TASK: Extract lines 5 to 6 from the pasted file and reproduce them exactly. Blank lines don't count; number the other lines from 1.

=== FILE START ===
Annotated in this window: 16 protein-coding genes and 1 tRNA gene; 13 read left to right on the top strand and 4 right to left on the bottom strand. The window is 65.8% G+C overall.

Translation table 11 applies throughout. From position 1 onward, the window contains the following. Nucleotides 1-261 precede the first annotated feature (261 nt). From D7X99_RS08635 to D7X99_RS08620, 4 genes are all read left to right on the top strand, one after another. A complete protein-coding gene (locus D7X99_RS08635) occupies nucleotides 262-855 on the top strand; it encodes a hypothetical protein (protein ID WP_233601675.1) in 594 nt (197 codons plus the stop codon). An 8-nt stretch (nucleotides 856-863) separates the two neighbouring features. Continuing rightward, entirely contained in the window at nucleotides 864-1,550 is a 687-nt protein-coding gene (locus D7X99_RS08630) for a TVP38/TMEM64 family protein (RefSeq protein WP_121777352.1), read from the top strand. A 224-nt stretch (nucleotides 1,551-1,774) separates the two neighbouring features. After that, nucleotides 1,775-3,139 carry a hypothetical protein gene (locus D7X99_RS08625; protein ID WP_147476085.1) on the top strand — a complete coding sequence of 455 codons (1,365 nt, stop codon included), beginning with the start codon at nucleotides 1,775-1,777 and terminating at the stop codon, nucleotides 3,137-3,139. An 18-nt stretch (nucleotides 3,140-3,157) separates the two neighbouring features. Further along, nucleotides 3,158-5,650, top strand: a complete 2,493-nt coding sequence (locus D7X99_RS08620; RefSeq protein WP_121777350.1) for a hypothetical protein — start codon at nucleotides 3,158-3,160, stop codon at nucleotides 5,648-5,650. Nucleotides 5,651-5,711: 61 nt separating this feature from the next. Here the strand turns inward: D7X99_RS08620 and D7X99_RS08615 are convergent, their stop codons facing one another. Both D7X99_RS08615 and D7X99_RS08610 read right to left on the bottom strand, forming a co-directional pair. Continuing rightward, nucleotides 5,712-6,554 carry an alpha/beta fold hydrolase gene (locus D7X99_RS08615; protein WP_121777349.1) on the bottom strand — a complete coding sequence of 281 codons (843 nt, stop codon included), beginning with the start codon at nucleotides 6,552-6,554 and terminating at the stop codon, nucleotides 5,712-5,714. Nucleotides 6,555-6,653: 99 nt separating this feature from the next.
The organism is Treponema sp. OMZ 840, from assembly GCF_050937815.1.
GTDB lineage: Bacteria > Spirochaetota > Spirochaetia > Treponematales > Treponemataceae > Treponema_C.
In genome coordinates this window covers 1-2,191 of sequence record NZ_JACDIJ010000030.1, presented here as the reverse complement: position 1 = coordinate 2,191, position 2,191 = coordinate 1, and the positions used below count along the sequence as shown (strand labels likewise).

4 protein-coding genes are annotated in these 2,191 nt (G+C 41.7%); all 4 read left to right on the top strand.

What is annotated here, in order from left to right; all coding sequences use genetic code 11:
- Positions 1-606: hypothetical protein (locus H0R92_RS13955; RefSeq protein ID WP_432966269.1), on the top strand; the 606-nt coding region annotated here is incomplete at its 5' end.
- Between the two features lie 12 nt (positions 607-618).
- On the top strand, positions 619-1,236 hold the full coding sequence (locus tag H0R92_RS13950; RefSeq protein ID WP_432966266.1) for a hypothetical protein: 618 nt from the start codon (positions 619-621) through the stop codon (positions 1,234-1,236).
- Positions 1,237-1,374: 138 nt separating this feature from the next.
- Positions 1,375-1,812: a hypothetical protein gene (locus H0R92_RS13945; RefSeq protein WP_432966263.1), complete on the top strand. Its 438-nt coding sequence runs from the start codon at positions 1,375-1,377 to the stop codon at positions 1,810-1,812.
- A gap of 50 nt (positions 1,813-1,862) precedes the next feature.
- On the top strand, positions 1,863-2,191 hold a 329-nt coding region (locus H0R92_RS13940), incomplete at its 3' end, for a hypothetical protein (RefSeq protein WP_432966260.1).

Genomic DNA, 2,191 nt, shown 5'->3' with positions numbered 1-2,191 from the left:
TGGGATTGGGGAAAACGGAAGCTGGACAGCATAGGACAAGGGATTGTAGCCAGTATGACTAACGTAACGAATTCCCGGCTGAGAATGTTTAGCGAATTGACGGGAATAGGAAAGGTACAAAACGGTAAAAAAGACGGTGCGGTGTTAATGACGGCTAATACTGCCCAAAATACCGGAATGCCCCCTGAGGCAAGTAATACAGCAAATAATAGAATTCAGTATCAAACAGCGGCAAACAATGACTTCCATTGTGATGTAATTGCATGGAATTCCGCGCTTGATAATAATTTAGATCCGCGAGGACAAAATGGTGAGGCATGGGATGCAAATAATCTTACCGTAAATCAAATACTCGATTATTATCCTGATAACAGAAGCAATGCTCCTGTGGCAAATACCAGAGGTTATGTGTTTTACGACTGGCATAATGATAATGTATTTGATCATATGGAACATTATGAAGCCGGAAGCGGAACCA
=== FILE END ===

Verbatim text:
In genome coordinates this window covers 1-2,191 of sequence record NZ_JACDIJ010000030.1, presented here as the reverse complement: position 1 = coordinate 2,191, position 2,191 = coordinate 1, and the positions used below count along the sequence as shown (strand labels likewise).

4 protein-coding genes are annotated in these 2,191 nt (G+C 41.7%); all 4 read left to right on the top strand.